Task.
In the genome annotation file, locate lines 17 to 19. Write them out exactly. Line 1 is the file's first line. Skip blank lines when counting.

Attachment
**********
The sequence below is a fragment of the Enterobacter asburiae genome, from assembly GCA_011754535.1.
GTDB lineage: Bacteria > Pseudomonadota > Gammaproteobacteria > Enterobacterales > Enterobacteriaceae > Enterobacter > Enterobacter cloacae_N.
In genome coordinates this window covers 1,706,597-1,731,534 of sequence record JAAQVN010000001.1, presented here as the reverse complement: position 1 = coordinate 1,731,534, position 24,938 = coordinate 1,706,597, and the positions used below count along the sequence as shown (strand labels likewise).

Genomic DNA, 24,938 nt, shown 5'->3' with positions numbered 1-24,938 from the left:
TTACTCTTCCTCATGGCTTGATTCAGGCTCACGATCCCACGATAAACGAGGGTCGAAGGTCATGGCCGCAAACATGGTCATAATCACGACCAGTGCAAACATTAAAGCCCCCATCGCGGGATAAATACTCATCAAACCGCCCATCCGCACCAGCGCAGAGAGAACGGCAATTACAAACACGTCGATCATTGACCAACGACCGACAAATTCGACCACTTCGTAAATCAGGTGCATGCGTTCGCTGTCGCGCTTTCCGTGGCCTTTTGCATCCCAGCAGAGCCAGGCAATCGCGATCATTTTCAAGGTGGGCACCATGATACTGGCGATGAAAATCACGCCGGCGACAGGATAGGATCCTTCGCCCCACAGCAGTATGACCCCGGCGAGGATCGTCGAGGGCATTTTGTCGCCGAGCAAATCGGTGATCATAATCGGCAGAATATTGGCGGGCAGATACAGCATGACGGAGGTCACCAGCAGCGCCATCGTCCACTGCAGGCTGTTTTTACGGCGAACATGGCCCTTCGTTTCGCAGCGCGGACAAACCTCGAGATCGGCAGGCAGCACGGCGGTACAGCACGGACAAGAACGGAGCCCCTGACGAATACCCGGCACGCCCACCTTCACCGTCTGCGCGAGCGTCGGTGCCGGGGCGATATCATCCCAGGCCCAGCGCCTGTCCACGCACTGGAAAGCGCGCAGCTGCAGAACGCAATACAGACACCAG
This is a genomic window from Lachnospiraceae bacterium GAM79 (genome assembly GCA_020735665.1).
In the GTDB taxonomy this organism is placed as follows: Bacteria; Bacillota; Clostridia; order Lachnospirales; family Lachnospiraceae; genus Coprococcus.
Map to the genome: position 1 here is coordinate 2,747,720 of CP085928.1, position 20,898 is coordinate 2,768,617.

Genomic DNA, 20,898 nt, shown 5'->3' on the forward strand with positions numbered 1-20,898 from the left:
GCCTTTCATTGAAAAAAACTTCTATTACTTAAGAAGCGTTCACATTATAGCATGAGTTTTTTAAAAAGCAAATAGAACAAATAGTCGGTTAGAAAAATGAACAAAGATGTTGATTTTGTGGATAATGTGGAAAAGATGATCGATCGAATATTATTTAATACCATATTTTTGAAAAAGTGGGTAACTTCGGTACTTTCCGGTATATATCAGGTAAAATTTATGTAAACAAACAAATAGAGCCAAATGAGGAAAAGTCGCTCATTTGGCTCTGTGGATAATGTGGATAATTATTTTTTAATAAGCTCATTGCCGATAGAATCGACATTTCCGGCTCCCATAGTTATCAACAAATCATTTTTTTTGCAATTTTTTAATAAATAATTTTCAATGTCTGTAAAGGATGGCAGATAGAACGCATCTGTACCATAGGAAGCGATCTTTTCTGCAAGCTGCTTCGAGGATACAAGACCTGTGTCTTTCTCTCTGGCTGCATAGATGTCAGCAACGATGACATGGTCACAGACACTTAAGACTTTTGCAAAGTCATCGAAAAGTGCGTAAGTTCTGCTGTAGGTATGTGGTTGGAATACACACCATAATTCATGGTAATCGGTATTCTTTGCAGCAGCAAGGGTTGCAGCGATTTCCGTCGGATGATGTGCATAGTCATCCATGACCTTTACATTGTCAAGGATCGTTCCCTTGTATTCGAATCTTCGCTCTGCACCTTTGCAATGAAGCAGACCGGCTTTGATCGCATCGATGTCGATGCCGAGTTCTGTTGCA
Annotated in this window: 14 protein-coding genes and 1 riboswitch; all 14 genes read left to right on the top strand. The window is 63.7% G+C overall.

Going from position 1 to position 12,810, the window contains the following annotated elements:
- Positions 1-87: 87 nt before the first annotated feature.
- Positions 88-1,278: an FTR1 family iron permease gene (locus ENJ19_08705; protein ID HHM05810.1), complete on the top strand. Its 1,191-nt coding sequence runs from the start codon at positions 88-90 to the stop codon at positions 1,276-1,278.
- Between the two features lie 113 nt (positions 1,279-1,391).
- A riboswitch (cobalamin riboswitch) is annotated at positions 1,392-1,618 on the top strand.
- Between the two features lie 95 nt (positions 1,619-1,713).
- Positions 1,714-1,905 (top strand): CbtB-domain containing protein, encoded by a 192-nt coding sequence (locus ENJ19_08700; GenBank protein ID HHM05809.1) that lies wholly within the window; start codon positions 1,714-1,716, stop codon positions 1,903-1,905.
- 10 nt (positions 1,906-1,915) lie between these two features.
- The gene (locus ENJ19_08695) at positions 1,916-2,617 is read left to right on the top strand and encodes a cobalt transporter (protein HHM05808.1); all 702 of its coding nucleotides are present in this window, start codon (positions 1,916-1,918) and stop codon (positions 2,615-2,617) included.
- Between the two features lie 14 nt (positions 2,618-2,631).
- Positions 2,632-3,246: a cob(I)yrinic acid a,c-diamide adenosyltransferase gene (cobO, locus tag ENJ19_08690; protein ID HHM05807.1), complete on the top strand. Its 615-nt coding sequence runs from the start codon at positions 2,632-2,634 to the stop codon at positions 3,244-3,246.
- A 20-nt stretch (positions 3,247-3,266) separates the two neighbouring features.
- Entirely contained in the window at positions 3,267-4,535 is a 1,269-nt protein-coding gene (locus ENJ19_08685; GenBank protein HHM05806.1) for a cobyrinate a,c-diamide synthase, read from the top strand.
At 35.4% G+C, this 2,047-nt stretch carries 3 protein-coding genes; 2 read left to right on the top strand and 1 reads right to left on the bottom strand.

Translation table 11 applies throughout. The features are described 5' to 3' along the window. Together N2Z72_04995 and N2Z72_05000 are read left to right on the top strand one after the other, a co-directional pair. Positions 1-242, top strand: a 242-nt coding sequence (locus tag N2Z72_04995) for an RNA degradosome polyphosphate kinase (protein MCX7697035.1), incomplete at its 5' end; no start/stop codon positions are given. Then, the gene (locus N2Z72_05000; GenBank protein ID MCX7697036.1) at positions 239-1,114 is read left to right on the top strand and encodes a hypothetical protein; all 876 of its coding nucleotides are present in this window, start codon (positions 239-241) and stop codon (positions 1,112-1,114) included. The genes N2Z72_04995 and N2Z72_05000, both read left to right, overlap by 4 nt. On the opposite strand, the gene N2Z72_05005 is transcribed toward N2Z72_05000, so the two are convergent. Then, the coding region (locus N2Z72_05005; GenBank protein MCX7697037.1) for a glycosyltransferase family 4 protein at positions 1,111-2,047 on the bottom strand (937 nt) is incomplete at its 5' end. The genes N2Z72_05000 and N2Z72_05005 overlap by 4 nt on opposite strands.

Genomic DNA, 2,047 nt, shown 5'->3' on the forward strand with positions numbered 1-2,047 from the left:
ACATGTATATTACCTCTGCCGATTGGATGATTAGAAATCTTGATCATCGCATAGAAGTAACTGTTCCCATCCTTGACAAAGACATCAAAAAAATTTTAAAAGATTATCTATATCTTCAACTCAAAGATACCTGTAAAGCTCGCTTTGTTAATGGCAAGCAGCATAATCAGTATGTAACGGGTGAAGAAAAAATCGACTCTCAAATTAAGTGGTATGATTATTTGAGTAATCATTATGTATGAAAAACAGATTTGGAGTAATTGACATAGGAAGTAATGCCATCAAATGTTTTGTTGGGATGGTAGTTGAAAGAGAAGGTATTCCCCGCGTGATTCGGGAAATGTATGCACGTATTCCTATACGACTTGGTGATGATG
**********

- Between the two features lie 95 nt (positions 1,619-1,713).
- Positions 1,714-1,905 (top strand): CbtB-domain containing protein, encoded by a 192-nt coding sequence (locus ENJ19_08700; GenBank protein ID HHM05809.1) that lies wholly within the window; start codon positions 1,714-1,716, stop codon positions 1,903-1,905.
- 10 nt (positions 1,906-1,915) lie between these two features.